With the season dates getting pushed back even further, I believe mule deer are going to plummet after a few more years. If you want a recap of those changes, you can check out an article I wrote in July 2019. Along those same lines, maybe for the management of mule deer, the state needs to look at other items like other outdoor recreation activities. I wouldn't touch on it much here since I don't live in Colorado, but goHUNT has put out several news articles about this in the past.

2021 approved season dates:

  • Second season rifle will now be Oct. 30 to Nov. 7.
  • Third season rifle will now be Nov. 13 to 19.
  • Fourth season rifle will now be Nov. 24 to 28.

Colorado pushed third season dates back into what could be considered prime mule deer rut dates. Those dates had typically been your premium fourth season dates. They also shortened third season dates, which could create crowding issues since that season is already loaded with tons of OTC elk hunters. Further, the tag numbers are not changing. And, on top of that, you now have a ton of second season hunters (a rifle season that typically has higher tag holders) hunting season dates that were previously third season dates.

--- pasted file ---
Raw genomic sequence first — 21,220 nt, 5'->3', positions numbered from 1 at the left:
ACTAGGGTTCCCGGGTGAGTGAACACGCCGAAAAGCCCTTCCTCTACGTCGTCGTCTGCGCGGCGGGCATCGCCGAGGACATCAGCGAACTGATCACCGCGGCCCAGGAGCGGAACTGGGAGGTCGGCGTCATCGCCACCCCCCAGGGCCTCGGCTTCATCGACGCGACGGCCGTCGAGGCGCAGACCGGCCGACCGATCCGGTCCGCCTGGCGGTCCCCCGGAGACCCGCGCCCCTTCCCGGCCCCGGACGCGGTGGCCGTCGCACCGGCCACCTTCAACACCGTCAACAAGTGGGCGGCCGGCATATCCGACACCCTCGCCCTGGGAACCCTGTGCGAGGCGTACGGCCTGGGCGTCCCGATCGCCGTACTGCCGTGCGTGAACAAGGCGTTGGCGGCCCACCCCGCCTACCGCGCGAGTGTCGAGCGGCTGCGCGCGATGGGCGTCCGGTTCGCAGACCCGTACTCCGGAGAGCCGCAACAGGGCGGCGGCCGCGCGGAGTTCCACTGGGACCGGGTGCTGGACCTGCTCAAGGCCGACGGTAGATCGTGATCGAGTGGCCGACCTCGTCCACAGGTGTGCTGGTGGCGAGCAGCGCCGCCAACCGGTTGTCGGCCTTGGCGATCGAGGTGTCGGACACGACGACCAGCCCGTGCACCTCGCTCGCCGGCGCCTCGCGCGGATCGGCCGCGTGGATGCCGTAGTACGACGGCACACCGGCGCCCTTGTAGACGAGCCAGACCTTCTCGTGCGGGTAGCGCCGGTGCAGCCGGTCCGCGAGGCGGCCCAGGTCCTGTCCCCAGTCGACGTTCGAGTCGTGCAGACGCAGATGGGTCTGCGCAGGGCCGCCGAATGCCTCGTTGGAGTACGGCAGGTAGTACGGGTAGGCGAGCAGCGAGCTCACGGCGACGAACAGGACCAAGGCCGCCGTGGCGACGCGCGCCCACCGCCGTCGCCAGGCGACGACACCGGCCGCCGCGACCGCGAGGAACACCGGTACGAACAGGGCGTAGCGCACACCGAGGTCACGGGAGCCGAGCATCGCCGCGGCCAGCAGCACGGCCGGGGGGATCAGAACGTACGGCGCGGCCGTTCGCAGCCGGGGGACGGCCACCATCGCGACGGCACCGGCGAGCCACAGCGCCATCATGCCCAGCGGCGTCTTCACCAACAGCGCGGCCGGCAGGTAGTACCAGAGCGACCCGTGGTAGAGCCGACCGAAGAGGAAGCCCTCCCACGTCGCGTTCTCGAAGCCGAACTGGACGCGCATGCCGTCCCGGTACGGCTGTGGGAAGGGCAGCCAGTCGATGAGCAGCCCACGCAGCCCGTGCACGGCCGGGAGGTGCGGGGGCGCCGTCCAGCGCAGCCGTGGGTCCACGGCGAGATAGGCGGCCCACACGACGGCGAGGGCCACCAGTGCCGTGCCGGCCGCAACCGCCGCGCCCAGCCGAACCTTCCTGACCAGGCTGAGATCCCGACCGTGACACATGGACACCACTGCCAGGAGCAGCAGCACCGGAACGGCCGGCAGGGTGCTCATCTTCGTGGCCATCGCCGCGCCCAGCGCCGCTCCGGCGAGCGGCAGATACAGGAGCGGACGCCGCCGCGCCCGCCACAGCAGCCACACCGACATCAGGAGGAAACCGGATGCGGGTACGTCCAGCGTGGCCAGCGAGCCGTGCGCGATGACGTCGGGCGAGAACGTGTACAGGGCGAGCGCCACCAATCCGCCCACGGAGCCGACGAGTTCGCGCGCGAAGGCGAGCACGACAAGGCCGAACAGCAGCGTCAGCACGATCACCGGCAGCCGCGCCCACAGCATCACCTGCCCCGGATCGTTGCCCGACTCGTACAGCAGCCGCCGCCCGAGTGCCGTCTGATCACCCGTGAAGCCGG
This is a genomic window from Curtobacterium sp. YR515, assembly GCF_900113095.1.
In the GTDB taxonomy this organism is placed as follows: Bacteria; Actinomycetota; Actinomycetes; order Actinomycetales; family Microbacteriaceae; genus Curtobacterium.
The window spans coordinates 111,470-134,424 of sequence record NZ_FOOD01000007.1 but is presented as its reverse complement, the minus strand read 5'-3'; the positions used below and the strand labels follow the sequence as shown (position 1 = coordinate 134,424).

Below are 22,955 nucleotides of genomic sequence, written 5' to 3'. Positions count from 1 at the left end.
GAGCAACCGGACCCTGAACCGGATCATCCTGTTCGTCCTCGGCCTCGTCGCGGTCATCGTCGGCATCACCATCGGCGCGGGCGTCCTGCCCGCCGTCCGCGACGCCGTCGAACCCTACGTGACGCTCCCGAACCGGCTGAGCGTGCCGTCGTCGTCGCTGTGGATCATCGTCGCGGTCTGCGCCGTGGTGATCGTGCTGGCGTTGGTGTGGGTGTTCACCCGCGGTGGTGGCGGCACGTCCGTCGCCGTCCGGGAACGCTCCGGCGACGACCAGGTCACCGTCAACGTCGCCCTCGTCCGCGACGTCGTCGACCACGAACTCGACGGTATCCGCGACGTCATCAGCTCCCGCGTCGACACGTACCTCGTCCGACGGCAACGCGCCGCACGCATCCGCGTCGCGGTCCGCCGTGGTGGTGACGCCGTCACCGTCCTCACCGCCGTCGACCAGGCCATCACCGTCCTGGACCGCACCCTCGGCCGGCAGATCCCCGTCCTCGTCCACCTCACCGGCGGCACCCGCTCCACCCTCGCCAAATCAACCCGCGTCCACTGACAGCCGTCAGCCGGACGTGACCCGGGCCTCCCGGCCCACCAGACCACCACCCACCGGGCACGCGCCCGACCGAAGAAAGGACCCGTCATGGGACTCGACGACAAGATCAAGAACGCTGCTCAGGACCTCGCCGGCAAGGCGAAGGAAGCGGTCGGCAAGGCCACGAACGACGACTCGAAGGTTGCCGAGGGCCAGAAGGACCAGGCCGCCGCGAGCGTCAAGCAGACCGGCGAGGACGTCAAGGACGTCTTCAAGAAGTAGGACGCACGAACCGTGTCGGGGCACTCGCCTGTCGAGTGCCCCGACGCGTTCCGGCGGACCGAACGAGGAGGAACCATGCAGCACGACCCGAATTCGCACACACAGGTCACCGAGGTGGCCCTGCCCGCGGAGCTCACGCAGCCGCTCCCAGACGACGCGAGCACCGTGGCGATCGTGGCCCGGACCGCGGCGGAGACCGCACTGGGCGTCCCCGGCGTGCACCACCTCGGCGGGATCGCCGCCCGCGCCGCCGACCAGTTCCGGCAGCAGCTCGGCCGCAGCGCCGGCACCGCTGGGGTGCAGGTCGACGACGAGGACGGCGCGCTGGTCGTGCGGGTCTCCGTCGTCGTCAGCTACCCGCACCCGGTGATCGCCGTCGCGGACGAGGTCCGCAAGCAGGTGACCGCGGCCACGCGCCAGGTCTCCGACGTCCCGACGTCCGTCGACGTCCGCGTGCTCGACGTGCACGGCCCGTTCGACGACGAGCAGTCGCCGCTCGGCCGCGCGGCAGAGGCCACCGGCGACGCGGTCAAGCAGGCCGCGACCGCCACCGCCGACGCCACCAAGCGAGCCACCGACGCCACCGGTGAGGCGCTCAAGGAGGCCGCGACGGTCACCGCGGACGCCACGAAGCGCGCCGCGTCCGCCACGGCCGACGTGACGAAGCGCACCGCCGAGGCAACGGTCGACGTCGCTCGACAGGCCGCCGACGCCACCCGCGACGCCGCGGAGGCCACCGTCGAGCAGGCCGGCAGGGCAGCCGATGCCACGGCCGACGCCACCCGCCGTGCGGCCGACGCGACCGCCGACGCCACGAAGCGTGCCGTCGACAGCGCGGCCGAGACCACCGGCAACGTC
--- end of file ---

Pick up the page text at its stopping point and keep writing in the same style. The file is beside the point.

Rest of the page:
In my mind, these later system dates will really benefit elk hunters as the increase of snowpack will push elk lower; however, these dates are going to have a huge impact on mule deer — especially on mature bucks. I won't touch on it here, but I do know Colorado is looking to do more to prevent CWD, so these later hunts will be a tool to take out more deer. I need to do some more research about this, because personally, it's hard to hear that and understand that it will help in the long run.